Evangelical Christian pundits are up in arms over the coming out of a popular writer and performer of Christian worship songs, Vicky Beeching, a British writer of Christian devotional songs, theologian and media commentator. Many conservative Christians who once sang along with her as they worshipped God together in Christian community now attack and revile her. Others are simply confused, having found her devotional songs to inspire them in their praise of God for many years. One Christian publication headlined a recent story on her fellow worshippers' struggle over her public announcement that she is a lesbian, "How Should We Respond to Vicky Beeching?" Those who previously were moved to worship by her music are reported to be asking themselves, "How could she do this to us?"
As a Christian who identifies LGBTQ, I've had to grapple with this question myself for decades. I've wrestled with it professionally as an academic theologian who has studied the scriptures both in the original languages and in multiple translations as well as the history of their interpretation cross-culturally and more recently as a pastor whose service is mainly in LGBTQ communities, not just privately but with countless others over the years (as a pastor, brother in Christ, and teacher). However, we are fortunate that the answer is simple and does not require knowledge of biblical languages or cultures nor a doctoral degree in theology. Jesus Himself gave Christians a direct and clear answer as to how Christians are to respond when confused by the actions, words, or identity of another Christian in the Sermon on the Mount.
"You will know them by their fruits. Do men gather grapes from thorn bushes or figs from thistles? Even so, every good tree bears good fruit, but a bad tree bears bad fruit. A good tree cannot bear bad fruit, nor can a bad tree bear good fruit. Every tree that does not bear good fruit is cut down and thrown into the fire. Therefore by their fruits you will know them" (Mt 7.16-20).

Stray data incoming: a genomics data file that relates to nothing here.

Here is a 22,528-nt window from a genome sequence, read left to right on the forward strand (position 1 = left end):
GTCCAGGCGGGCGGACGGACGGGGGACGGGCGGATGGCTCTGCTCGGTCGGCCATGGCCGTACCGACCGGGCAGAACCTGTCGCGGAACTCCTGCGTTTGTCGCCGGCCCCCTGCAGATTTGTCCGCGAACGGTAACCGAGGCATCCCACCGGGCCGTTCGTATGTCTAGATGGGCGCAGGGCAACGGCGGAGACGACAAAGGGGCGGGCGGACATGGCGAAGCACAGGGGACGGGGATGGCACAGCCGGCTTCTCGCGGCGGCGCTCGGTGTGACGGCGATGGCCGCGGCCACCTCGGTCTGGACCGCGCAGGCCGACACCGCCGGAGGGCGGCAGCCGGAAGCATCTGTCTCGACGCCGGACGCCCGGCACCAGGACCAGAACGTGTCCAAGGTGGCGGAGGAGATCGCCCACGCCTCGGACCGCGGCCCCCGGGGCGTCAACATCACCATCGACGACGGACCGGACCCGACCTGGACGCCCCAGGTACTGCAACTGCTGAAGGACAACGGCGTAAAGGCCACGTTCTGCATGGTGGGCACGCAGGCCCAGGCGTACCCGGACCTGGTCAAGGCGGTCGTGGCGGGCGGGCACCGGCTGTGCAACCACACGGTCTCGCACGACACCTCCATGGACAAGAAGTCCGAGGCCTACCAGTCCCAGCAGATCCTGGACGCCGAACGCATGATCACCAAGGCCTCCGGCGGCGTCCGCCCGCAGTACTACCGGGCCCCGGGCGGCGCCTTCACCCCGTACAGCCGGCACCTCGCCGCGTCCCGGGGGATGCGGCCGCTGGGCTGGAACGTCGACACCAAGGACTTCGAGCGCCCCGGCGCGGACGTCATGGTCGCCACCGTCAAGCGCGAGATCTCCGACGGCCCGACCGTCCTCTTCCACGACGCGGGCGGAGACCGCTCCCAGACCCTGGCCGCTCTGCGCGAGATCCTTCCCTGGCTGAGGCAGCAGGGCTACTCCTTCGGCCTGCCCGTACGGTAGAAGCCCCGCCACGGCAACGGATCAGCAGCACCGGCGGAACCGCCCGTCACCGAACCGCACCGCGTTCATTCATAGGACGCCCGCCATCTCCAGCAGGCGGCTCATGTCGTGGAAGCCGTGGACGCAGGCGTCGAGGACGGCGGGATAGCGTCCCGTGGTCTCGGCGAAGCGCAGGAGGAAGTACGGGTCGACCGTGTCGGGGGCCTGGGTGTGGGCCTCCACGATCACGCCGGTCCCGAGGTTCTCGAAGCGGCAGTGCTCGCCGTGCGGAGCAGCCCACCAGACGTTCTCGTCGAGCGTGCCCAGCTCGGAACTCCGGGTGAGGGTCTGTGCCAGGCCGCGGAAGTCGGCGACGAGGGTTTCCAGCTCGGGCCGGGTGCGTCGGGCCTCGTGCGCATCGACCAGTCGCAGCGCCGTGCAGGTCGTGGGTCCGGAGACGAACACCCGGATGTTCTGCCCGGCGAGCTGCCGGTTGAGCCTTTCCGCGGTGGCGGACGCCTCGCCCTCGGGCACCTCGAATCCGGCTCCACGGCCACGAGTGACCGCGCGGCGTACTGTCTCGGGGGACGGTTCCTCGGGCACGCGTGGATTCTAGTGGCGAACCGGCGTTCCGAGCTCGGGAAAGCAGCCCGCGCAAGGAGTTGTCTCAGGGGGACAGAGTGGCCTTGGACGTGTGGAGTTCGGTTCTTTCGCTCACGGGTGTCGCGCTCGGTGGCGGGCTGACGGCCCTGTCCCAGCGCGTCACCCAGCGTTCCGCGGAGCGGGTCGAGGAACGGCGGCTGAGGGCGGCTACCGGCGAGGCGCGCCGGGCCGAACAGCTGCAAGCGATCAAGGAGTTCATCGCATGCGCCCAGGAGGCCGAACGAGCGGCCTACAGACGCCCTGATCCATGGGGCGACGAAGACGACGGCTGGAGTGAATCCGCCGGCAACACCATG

So what do Christians do with Vicky Beeching, who leads powerful worship experiences in the Christian community that inspire many to deeper connection to God? Applying what Christians sometimes called the "fruits test" of Jesus, it's simple: If you liked her music ministry and witness when you didn't happen to know she was gay, then you noticed her good spiritual fruits. Nothing has changed except your former unawareness of the gender of the person she loves, which really has nothing to do with your ability to connect with God through the spiritual gift of leading worship that God has clearly given her. The fruit is good, so the tree is good. She hasn't actually done anything -- let alone "to you." She is simply as God requires being honest, not bearing false witness. Coming out isn't about suddenly "becoming gay" -- it's about a change in others' awareness that you always have been gay. It doesn't change the fruits she has born and will continue to bear in ministry, which are gifts of the Spirit. The fruit (her songs, her worship) hasn't changed: It's still good. And the tree is still good, too.
Like Vicky Beeching, all the gay, lesbian, bisexual, transgender Christians continue to bear spiritual fruit in ministries of all kinds all over the world, whether they are closeted or "out," showing us that God gives good spiritual gifts to whomever God wills. Gay Christians and allies will be celebrating Vicky Beeching's spiritual gifts at GCN 2015 in Portland this coming January, the annual meeting of the Gay Christian Network. A bad tree cannot bear good fruit, Jesus tells us. If Christians are willing to be guided by the words and example of Jesus in this matter, it's time to stop cutting good trees (gay Christians) and casting them into the fire and to join gay Christians and allies in celebrating the good gifts of those whom God has blessed with them, regardless of gender identity and sexual orientation.